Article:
More than two and a half years after Covid-19 first came to Australia, the truth has finally emerged and the lies have been exposed.
The thing about the truth is that it always comes out. It may take years, decades or even centuries but reality has a way of asserting itself. Lies inevitably fall apart.
And so more than two and a half years after Covid-19 first came to Australian shores the truth has finally emerged about our various governments’ response to it and the lies have been exposed.
Lockdowns were wrong. School closures were wrong. Border closures were wrong. Poor people were hurt the most.
These are the findings of the first and so-far only full inquiry into Australia’s response to Covid, an independent review funded by three major philanthropic organisation and headed by Peter Shergold, previously the most senior public servant in the country and now Western Sydney University chancellor — an eminent and highly qualified mind deeply respected on both sides of politics.
They are unequivocal, they are damning and they are almost word for word exactly what I and a few other brave souls have been saying from the very beginning of the pandemic.
As I have been shouting from every platform I can since 2020, the most egregious act was that committed against our children — the mass shutdown of schools on the basis of no evidence whatsoever. To their eternal shame, state premiers and chief health officers were both complicit in this.
They were wrong and they caused untold damage that will be immeasurable and long-lasting. The inquiry makes this crystal clear.
“Schools should have stayed open,” the almost 100-page report found, stressing “it was wrong to close entire school systems, particularly once new information indicated that schools were not high-transmission environments”.
Moreover the school closures were “likely to have significant adverse impacts on children’s outcomes in education, social development and mental and physical health”.
And again: “For children and parents (particularly women), we failed to get the balance right between protecting health and imposing long-term costs on education, mental health, the economy and workforce outcomes.”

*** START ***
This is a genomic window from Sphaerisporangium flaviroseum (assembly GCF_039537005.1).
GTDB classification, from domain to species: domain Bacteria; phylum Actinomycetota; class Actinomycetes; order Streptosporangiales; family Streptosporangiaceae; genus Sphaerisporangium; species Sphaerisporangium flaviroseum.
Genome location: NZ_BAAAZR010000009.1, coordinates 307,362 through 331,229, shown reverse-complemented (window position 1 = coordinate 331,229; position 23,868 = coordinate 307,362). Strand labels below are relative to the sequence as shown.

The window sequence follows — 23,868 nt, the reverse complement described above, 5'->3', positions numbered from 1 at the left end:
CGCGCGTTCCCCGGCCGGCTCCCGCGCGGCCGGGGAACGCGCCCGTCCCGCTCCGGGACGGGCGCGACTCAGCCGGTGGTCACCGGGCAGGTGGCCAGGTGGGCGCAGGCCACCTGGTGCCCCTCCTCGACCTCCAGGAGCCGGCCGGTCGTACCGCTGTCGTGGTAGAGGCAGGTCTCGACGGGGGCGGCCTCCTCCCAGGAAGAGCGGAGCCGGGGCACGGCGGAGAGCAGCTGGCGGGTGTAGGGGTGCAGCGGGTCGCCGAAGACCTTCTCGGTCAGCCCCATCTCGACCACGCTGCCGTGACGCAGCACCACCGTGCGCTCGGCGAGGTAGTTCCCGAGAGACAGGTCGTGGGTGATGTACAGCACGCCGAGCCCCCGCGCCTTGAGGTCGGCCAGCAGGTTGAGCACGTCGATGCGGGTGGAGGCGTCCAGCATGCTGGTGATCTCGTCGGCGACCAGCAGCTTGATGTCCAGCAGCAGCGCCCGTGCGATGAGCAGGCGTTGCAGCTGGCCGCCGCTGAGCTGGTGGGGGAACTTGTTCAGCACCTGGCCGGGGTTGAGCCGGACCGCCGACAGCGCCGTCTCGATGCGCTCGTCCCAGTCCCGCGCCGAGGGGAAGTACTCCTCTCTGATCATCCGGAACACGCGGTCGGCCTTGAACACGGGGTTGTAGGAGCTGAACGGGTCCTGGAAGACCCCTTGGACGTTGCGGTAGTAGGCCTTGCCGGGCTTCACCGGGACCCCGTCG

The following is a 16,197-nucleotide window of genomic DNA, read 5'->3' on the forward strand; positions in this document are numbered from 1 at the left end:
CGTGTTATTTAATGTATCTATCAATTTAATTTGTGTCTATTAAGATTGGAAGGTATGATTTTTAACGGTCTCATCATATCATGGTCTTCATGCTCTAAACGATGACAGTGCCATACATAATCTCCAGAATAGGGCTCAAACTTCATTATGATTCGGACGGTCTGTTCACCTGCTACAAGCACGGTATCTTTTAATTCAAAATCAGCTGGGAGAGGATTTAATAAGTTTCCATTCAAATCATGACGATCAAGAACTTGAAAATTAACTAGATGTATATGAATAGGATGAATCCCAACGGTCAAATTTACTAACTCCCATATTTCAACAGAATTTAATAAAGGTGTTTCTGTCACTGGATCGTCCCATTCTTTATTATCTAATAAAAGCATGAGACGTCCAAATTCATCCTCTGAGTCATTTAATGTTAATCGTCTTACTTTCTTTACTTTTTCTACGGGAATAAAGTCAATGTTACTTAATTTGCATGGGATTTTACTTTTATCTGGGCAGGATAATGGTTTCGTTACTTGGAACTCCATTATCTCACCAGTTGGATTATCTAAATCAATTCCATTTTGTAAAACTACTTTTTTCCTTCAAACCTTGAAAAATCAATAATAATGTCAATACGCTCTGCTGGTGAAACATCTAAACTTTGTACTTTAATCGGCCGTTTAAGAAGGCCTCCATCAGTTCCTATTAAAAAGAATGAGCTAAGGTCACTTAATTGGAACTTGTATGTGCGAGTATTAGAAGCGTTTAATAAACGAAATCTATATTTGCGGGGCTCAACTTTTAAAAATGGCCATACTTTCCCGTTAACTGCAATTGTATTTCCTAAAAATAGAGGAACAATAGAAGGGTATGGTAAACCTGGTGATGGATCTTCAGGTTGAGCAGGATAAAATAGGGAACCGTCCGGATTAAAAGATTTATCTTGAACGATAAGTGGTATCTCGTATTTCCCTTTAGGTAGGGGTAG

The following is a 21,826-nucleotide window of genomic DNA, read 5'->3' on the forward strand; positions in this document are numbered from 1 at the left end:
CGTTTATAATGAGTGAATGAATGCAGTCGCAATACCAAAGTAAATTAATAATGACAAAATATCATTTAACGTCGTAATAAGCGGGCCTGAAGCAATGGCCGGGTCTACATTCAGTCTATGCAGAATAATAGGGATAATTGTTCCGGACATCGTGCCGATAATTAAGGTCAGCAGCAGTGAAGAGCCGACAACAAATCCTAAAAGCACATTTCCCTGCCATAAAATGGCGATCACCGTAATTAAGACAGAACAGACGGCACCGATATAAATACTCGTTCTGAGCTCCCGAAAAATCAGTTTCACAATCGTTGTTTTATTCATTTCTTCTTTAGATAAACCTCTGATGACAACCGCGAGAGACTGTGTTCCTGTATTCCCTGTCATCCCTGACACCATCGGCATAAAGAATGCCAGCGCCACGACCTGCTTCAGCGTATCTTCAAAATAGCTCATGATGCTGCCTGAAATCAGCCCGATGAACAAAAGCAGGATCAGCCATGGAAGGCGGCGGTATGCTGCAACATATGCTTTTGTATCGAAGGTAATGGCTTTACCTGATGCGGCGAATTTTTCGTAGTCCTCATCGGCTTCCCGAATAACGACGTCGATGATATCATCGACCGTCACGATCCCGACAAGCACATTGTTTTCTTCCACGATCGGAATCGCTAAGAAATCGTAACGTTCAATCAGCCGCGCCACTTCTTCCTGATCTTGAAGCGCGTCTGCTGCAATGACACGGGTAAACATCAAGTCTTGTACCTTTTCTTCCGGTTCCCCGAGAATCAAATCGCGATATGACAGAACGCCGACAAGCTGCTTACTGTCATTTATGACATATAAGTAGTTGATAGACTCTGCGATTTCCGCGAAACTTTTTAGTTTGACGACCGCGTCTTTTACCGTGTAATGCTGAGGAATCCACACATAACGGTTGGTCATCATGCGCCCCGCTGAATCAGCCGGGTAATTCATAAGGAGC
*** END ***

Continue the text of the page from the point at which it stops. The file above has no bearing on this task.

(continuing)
In regards to lockdowns and border closures and other restrictions it found they were effectively inhumane and should only have ever been used as a “last resort” — not the trigger-happy response of state and territory governments, for which they were cheered on by their acolytes.
“Rules were too often formulated and enforced in ways that lacked fairness and compassion. Such overreach undermined public trust and confidence in the institutions that are vital to effective crisis response.”
As The Australian newspaper reported, the review was exhaustive, consulting some 200 health experts, public servants, epidemiologists, unions, community groups, businesses and economists, receiving more than 160 submissions and comprising 3000 hours of research, policy and data analysis.
And as the Sydney Morning Herald and The Age reported, it was poorer communities who were hardest hit, especially by the school closures.
The papers cited a Mitchell Institute study finding that one in five children in lower socio-economic postcodes did not have access to a laptop or computer at home and a survey of NSW teachers in 2020 found that only 18 per cent of teachers in low socio-economic status schools had confidence that their students were learning well from remote classes.
And the SMH also reported in 2020 — as I have often cited — that more than 3000 students simply disappeared out of public schools in NSW after the first shutdown.
A groundbreaking Daily Telegraph expose this month revealed 7000 NSW students, overwhelmingly from disadvantaged cohorts, who were not enrolled at any school.
University of Melbourne academic Professor Jim Watterston told the paper these were among 50,000 school-aged children in Australia who are “not recorded anywhere” and that the issue had worsened through Covid.
This is nothing short of a national disgrace and yet we were warned about it. Indeed, to put fury ahead of modesty, I warned about it. On television, on radio, in print and online.
Constantly, repeatedly, publicly — with the evidence right there, at the time, on my side. And yet I, and anyone else who dared question the lockdown-shutdown orthodoxy, was dismissed, abused, harassed and condemned — be it by the dead-eyed cultists of the #IstandwithDan movement or the Chief Health Officer of Victoria himself who gave his assent to these devastating school closures in the first place while allowing hotel quarantine to collapse under his watch.
Still, at least he found enough time to tweet.
These are the sort of people who like to talk about being “on the right side of history” and now history has caught up with them. They were wrong, dead wrong.
Not just the decision makers who awarded themselves close to messianic status — with powers to match — but the frothing mobs that cheered them on. They were wrong, wrong, wrong and wrong all along.
And yet anyone who disagreed with them was hounded with such ferocity that many have abandoned social media altogether. So what are the consequences for those who caused so much harm and fuelled the economic and social crisis we are now facing while savagely attacking anyone who questioned them?
Already they are crawling sideways, changing their tune or shrinking from public view. The usual Twitter warriors seem oddly subdued.
But history will remember them and history will judge them and history will not be on their side.
Because now the truth is here. Not out there, but right here, right now.
And the truth always wins.